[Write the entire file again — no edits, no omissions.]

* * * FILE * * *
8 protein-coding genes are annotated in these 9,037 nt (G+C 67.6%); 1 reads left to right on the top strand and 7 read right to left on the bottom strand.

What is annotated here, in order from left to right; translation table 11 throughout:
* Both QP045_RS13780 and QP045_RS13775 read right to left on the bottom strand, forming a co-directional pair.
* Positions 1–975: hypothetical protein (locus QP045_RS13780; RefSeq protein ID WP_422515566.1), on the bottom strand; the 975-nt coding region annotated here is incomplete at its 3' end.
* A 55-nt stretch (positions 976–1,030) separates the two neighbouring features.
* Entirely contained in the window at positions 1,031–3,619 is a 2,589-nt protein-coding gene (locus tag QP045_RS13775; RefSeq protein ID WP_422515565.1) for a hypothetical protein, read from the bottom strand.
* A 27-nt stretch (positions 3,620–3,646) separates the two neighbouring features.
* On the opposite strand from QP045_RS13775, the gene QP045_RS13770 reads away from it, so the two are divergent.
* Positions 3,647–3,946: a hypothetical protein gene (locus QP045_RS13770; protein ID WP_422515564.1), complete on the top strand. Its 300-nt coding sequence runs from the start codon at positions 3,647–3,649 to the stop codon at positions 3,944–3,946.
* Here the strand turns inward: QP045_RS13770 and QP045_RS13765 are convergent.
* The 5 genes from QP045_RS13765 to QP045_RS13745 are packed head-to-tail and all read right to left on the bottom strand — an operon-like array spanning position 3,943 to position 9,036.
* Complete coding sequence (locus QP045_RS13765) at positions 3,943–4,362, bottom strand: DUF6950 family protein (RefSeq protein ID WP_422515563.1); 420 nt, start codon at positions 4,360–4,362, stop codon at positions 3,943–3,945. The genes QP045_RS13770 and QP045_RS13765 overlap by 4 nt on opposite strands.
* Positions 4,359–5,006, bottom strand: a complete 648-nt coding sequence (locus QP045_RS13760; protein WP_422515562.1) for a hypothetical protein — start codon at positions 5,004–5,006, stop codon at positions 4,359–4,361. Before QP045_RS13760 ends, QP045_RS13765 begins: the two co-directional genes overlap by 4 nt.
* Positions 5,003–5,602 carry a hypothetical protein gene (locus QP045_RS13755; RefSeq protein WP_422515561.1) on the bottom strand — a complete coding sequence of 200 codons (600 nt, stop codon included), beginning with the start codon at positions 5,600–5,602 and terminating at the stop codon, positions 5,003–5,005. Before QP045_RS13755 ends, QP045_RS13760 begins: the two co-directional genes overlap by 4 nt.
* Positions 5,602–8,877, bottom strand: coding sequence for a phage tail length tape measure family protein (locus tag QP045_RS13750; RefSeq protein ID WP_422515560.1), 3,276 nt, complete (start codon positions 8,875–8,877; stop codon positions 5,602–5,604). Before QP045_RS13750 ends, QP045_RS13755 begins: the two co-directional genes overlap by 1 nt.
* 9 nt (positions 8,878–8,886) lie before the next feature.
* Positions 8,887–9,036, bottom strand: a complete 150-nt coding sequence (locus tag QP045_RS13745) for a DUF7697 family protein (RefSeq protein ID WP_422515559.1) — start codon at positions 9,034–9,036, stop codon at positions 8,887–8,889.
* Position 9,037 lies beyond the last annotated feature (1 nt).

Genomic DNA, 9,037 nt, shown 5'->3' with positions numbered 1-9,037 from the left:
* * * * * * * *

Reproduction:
8 protein-coding genes are annotated in these 9,037 nt (G+C 67.6%); 1 reads left to right on the top strand and 7 read right to left on the bottom strand.

What is annotated here, in order from left to right; translation table 11 throughout:
* Both QP045_RS13780 and QP045_RS13775 read right to left on the bottom strand, forming a co-directional pair.
* Positions 1–975: hypothetical protein (locus QP045_RS13780; RefSeq protein ID WP_422515566.1), on the bottom strand; the 975-nt coding region annotated here is incomplete at its 3' end.
* A 55-nt stretch (positions 976–1,030) separates the two neighbouring features.
* Entirely contained in the window at positions 1,031–3,619 is a 2,589-nt protein-coding gene (locus tag QP045_RS13775; RefSeq protein ID WP_422515565.1) for a hypothetical protein, read from the bottom strand.
* A 27-nt stretch (positions 3,620–3,646) separates the two neighbouring features.
* On the opposite strand from QP045_RS13775, the gene QP045_RS13770 reads away from it, so the two are divergent.
* Positions 3,647–3,946: a hypothetical protein gene (locus QP045_RS13770; protein ID WP_422515564.1), complete on the top strand. Its 300-nt coding sequence runs from the start codon at positions 3,647–3,649 to the stop codon at positions 3,944–3,946.
* Here the strand turns inward: QP045_RS13770 and QP045_RS13765 are convergent.
* The 5 genes from QP045_RS13765 to QP045_RS13745 are packed head-to-tail and all read right to left on the bottom strand — an operon-like array spanning position 3,943 to position 9,036.
* Complete coding sequence (locus QP045_RS13765) at positions 3,943–4,362, bottom strand: DUF6950 family protein (RefSeq protein ID WP_422515563.1); 420 nt, start codon at positions 4,360–4,362, stop codon at positions 3,943–3,945. The genes QP045_RS13770 and QP045_RS13765 overlap by 4 nt on opposite strands.
* Positions 4,359–5,006, bottom strand: a complete 648-nt coding sequence (locus QP045_RS13760; protein WP_422515562.1) for a hypothetical protein — start codon at positions 5,004–5,006, stop codon at positions 4,359–4,361. Before QP045_RS13760 ends, QP045_RS13765 begins: the two co-directional genes overlap by 4 nt.
* Positions 5,003–5,602 carry a hypothetical protein gene (locus QP045_RS13755; RefSeq protein WP_422515561.1) on the bottom strand — a complete coding sequence of 200 codons (600 nt, stop codon included), beginning with the start codon at positions 5,600–5,602 and terminating at the stop codon, positions 5,003–5,005. Before QP045_RS13755 ends, QP045_RS13760 begins: the two co-directional genes overlap by 4 nt.
* Positions 5,602–8,877, bottom strand: coding sequence for a phage tail length tape measure family protein (locus tag QP045_RS13750; RefSeq protein ID WP_422515560.1), 3,276 nt, complete (start codon positions 8,875–8,877; stop codon positions 5,602–5,604). Before QP045_RS13750 ends, QP045_RS13755 begins: the two co-directional genes overlap by 1 nt.
* 9 nt (positions 8,878–8,886) lie before the next feature.
* Positions 8,887–9,036, bottom strand: a complete 150-nt coding sequence (locus tag QP045_RS13745) for a DUF7697 family protein (RefSeq protein ID WP_422515559.1) — start codon at positions 9,034–9,036, stop codon at positions 8,887–8,889.
* Position 9,037 lies beyond the last annotated feature (1 nt).

Genomic DNA, 9,037 nt, shown 5'->3' with positions numbered 1-9,037 from the left: